According to S&E, it suffered millions of dollars in losses due to cost overruns between April 1994 and June 1995 on one specific project, the North Landfill Project. Thereafter, S&E defaulted on its bonds and was forced to seek the assistance of its bonding companies for financial support in order to complete work on its open bonded contracts. Whereupon, its bonding companies -- Fireman's and Safeco -- exercised their contractual rights to take control over the revenue from S&E's open projects, leaving S&E with a minimal cash flow. In the fall of 1995, both Fireman's and Safeco stopped issuing bonds to S&E for new public construction projects. Ebbers, S&E's majority shareholder and its former-president, has testified that S&E became insolvent in 1995.

For their part, Plaintiffs all but concede that S&E had no liquidating value in 1995. Indeed, aside from characterizing the Government's assessment of the liquidation value of S&E's stock in 1995 as "erroneous," Plaintiffs offer neither argument nor evidence that S&E had any liquidating value in 1995. (Pltfs.' Resp. to Govt.'s Mtn. for Summary Judgment at p. 2.) Plaintiffs' characterization of the Government's assessment of S&E's liquidation value, without more, cannot create a genuine issue of material fact with respect to the question whether S&E had any liquidating value in 1995. Accordingly, on this record, the Court finds that S&E became insolvent and had no liquidating value in 1995.

B. S&E Had No Potential Value in 1995

The Government has also provided sufficient evidence to demonstrate that S&E lacked any potential value in 1995. In 1995, S&E was insolvent and had been forced to turn to its bonding companies for financial assistance to complete its open projects. Further, those bonding companies had exercised their contractual rights to take control over the revenue from S&E's open projects (presumably to offset the expenses they were incurring in funding those open projects) and had decided not to issue any more bonds to S&E. Without such bonds, S&E could not engage in its business -- performing municipal public works projects for the State of Florida and for its cities and counties -- and thus there could be no hope that future revenue from its business would rescue S&E from insolvency. Not only was S&E prevented from engaging in its business because the bonding companies decided not to issue any more bonds to S&E, but Akers testified via affidavit that by the time he became affiliated with S&E in 1995, the decision had already been made that S&E was not even going to be seeking any more bonded work.*fn3 With no hope of future revenues from its construction business, the Government argues, there can be no reasonable hope that S&E would emerge from its insolvency and, as such, the company had no potential value in 1995.

With respect to potential value in 1995, Plaintiffs point only to the hope of recovering 15 -27 million dollars in the NLP suit. Plaintiffs contend that "the future of S&E hinged on receiving a significant recovery . . . because, without any settlement money, the two bonding companies could not be repaid for the costs they incurred to complete [S&E's] open projects." (Bilthouse 56.1(a)(3) ¶ 39-40.) Plaintiffs argue that because a substantial recovery in the NLP Suit would have allowed S&E to emerge from insolvency and once again seek bonded construction projects, S&E's potential value was not extinguished until the NLP Suit was settled in 1997 with no recovery for S&E.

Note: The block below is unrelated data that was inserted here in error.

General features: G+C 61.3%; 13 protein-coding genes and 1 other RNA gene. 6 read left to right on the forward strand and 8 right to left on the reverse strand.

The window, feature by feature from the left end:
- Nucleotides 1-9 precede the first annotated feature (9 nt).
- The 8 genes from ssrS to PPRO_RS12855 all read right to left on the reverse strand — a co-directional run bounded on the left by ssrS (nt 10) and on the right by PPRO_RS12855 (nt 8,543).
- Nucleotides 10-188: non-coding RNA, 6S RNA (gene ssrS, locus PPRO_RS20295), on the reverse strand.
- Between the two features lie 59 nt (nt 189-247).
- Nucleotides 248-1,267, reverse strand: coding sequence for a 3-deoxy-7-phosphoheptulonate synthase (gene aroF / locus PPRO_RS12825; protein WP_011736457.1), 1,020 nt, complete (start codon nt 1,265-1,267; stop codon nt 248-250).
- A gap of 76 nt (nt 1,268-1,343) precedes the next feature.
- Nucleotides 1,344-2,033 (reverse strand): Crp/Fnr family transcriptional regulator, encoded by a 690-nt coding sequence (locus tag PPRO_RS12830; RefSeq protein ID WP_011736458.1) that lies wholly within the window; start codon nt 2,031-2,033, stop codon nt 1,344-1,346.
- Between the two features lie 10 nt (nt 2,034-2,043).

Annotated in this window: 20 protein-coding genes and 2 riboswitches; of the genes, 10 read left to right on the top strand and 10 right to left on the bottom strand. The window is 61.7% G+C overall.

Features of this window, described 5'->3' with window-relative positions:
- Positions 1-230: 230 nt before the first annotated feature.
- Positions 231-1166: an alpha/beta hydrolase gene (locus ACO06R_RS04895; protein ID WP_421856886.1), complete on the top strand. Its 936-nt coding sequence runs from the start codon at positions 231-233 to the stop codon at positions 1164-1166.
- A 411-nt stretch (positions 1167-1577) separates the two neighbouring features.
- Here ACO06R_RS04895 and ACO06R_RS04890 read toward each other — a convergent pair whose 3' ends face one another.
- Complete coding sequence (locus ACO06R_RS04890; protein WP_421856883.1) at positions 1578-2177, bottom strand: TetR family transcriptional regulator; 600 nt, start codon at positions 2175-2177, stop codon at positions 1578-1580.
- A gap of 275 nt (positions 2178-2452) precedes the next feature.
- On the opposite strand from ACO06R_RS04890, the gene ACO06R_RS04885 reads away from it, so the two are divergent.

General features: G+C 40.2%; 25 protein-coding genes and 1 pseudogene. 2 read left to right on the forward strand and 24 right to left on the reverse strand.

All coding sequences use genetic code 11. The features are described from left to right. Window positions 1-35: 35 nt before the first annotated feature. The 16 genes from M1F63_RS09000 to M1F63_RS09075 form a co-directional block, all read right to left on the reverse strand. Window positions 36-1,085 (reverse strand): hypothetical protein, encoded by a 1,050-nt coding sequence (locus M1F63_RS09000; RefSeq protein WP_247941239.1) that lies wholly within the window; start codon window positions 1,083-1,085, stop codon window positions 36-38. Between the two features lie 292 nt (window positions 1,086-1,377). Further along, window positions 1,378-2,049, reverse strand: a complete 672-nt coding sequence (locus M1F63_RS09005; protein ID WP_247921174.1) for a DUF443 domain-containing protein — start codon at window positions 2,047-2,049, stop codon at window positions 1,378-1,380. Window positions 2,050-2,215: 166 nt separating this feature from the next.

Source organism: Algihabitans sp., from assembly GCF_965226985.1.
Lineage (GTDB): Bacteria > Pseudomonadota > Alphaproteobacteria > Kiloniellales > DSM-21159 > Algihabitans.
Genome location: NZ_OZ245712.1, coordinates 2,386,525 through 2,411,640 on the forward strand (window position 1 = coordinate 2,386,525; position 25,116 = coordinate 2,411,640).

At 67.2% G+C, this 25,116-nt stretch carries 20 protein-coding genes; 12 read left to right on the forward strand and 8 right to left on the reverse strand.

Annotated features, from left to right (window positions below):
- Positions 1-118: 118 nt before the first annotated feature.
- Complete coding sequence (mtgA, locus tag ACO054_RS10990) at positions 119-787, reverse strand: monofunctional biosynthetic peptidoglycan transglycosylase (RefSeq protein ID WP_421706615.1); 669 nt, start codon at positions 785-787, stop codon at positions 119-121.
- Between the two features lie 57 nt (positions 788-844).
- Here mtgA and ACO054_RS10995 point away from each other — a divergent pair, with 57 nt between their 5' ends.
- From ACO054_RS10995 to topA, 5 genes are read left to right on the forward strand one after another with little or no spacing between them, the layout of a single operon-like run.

But Plaintiffs -- who have the burden of demonstrating that S&E had potential value in 1995 -- have not provided this Court with any information about the NLP suit that would allow this Court to arrive at the conclusion that the hope of a recovery in that action provided a "reasonable hope and expectation that the assets will exceed the liabilities of [S&E] in the future." Morton, 38 B.T.A. at 1278-79 (emphasis added). That is to say, without knowing anything about the merits of the NLP suit, it is impossible to arrive at the conclusion that the hope of a recovery in that suit large enough to bring S&E out of insolvency was at all reasonable. Indeed, all the Court knows about that suit at this point is: (1) that the suit was related to the North Landfill Project; (2) that the original contract amount on the North Landfill Project was approximately $12 million; (3) that S&E was approximately halfway through the job when it ceased work on the project; and (4) that the suit was settled in 1997 with S&E receiving no money from the settlement. If anything, those details suggest that the hope of a $15 - 27 million recovery was not reasonable at all and was, at best, a remote hope that cannot preclude a finding of worthlessness in 1995. Davenport, 412 F. Supp. 2d at 1207.

Conclusion

For the reasons stated herein, the Government's Motion for Summary Judgment is Granted and the Plaintiffs' Motion for Summary Judgment is Denied. Plaintiffs' Motion to Strike Defendant's L.R. 56.1(b)(3)(B) Statement and its Motion to Strike Second Declaration of Barbara E. Seaman and Exhibits 90 and 93 are Granted in part and Denied in part, consistent with this Opinion.

So ordered.

Virginia M. Kendall, United States District Judge Northern District of Illinois